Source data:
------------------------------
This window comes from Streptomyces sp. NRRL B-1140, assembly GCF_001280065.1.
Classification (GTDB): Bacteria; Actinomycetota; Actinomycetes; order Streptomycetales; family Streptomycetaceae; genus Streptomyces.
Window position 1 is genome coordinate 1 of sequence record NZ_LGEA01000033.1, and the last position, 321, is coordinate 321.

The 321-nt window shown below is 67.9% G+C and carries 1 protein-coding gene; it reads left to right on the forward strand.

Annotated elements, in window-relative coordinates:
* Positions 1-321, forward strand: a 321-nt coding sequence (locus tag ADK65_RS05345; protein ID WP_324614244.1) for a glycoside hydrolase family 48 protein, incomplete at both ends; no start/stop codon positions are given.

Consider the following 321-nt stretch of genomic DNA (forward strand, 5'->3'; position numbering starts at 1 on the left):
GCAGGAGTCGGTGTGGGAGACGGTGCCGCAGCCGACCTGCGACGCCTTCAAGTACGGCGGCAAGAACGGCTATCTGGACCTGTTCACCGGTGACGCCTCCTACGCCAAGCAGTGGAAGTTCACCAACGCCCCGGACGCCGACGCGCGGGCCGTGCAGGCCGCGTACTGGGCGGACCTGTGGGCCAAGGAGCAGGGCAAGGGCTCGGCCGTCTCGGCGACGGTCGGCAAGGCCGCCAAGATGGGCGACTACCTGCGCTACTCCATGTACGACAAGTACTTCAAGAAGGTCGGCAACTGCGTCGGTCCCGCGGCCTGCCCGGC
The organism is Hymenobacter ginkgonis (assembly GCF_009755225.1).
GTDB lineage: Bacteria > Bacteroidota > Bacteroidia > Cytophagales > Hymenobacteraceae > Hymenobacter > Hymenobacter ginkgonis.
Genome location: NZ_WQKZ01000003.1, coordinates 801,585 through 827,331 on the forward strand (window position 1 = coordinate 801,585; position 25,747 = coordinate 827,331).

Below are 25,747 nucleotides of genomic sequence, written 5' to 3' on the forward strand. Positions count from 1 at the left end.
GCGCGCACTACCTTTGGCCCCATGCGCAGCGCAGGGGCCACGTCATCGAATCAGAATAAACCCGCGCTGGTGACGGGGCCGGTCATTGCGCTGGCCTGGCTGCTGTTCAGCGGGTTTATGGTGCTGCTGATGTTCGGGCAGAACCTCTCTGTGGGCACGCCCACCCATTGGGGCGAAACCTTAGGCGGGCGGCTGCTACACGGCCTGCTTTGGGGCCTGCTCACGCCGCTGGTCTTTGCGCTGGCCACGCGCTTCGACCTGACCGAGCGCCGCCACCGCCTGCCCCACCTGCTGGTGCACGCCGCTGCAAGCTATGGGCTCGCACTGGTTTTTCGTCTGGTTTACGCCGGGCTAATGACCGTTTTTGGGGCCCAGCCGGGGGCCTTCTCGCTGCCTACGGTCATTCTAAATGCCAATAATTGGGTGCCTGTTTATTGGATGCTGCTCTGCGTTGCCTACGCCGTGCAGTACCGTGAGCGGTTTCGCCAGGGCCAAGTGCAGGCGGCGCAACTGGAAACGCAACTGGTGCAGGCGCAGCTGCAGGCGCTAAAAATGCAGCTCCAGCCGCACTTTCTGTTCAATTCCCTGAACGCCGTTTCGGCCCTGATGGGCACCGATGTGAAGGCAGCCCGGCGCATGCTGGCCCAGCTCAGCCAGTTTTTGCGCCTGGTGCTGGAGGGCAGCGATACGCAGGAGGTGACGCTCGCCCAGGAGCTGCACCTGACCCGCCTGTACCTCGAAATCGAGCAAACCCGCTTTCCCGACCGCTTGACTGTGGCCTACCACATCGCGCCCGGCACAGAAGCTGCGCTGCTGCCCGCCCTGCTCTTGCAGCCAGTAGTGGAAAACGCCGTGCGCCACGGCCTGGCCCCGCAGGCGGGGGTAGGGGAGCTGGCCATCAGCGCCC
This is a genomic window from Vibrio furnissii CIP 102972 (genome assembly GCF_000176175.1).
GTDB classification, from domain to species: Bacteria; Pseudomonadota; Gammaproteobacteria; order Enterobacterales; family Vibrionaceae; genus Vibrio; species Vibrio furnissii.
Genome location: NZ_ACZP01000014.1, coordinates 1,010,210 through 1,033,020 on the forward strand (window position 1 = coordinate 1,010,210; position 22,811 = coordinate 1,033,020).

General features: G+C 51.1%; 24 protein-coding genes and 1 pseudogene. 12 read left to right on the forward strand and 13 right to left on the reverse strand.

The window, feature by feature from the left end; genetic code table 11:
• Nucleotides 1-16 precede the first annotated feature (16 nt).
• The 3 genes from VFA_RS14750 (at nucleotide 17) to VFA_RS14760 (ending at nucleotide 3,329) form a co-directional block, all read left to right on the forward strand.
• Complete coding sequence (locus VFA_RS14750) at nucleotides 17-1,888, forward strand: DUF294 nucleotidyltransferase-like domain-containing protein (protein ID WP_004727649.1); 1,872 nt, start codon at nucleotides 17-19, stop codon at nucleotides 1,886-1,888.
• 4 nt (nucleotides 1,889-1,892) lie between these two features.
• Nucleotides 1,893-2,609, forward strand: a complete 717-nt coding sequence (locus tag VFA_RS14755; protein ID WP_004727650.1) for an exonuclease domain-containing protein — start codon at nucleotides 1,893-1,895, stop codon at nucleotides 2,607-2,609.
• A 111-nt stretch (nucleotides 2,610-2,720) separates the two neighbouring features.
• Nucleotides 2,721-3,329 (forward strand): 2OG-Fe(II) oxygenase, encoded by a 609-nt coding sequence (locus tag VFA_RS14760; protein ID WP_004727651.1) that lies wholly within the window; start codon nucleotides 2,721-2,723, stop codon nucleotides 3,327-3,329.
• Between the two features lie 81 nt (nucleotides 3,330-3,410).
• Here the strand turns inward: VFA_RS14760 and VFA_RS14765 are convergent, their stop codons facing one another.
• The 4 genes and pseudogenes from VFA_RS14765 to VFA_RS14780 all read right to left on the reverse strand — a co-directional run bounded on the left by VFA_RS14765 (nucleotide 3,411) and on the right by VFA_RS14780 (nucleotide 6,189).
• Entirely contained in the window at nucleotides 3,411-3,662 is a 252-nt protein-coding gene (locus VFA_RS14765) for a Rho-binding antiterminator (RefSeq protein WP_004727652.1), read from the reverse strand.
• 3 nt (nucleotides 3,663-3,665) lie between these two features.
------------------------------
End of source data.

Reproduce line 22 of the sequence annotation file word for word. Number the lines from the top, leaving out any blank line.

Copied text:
• 4 nt (nucleotides 1,889-1,892) lie between these two features.